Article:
- Headache: Approximately 80% of patients with a TMJ disorder complain of headache, and 40% report facial pain. Pain is often made worse while opening and closing the jaw. Exposure to cold weather or air-conditioned air may increase muscle contraction and facial pain.
- Ear pain: About 50% of patients with a TMJ disorder notice ear pain and do not have signs of ear infection. The ear pain is usually described as being in front of or below the ear. Often, patients are treated multiple times for a presumed ear infection, which can often be distinguished from TMJ disorder by an associated hearing loss or ear drainage (which would be expected if there really was an ear infection). Because ear pain occurs so commonly, ear specialists are frequently called on to make the diagnosis of a TMJ disorder.
- Sounds: Grinding, crunching, or popping sounds, medically termed crepitus, are common for patients with a TMJ disorder. These sounds may or may not be accompanied by increased pain.
- Dizziness: Of patients with a TMJ disorder, 40% report a vague sense of dizziness or imbalance (usually not a spinning type vertigo). The cause of this type of dizziness is not well understood.
- Fullness of the ear: About 33% of patients with a TMJ disorder describe muffled, clogged, or full ears. They may notice ear fullness and pain during airplane takeoffs and landings. These symptoms are usually caused by eustachian-tube dysfunction, the structure responsible for the regulation of pressure in the middle ear. It is thought that patients with TMJ disorders have hyperactivity (spasms) of the muscles responsible for regulating the opening and closing of the eustachian tube.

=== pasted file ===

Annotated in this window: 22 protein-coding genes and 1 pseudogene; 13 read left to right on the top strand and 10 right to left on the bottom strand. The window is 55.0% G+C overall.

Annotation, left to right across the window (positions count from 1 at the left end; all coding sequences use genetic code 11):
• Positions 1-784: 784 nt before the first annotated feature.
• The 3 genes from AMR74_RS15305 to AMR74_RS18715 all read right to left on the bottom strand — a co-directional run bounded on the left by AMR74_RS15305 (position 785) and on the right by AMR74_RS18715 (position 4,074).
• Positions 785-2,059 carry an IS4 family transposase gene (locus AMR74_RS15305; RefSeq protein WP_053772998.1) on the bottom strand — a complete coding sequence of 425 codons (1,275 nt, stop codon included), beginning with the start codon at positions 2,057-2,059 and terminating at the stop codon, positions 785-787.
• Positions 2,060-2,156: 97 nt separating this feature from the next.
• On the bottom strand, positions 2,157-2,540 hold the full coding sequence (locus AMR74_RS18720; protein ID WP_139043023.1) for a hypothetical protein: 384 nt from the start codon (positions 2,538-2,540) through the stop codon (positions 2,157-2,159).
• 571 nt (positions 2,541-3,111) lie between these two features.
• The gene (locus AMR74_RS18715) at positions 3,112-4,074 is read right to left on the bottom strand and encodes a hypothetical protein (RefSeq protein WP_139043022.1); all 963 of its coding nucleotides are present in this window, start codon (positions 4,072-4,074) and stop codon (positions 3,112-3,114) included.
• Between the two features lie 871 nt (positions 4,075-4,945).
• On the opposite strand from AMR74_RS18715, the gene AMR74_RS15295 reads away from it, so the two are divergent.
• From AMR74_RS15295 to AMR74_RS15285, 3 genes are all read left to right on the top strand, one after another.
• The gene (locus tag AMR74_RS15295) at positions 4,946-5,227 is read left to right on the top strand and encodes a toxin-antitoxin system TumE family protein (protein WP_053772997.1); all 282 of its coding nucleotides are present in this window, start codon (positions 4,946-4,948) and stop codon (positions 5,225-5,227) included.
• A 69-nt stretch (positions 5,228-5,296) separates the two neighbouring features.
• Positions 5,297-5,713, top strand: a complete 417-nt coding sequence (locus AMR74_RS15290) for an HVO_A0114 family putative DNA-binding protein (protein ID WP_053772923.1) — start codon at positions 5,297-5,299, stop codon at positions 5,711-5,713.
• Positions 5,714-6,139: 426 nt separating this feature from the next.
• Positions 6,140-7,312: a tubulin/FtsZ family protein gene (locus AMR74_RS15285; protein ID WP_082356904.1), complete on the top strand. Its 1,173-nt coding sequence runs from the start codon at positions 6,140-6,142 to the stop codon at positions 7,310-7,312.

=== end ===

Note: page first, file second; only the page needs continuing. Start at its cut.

- Ringing in the ear (tinnitus): For unknown reasons, 33% of patients with a TMJ disorder experience noise or ringing in the ears (tinnitus). Of those patients, half will have resolution of their tinnitus after successful treatment of their TMJ disorder.
The majority of cases can be treated by unloading (resting) the joint, taking a nonaspirin pain reliever and practicing stress management and relaxation techniques. It's important to break bad habits to ease the symptoms. Most treatment for TMD is simple, often can be done at home, and does not need surgery. For example, control clenching or grinding during the day by sticking your tongue between your teeth. If you still experience pain, you may be grinding or clenching your teeth at night. So see your dentist for a nighttime mouth-guard.
Most people will experience relief with minor treatment. More severe cases may be treated with physical therapy, ice and hot packs, posture training and orthopedic appliance therapy (splint). Eating soft foods and avoiding chewing gum also help relax the muscles.
Is TMD permanent?
The condition is often cyclical and may recur during times of stress, good or bad. As the patient, you should be active in your treatment, by being aware of the causes of your jaw problems after seeing a dentist for a diagnosis regime. Make routine dental appointments, so your doctor can check TMD on a regular basis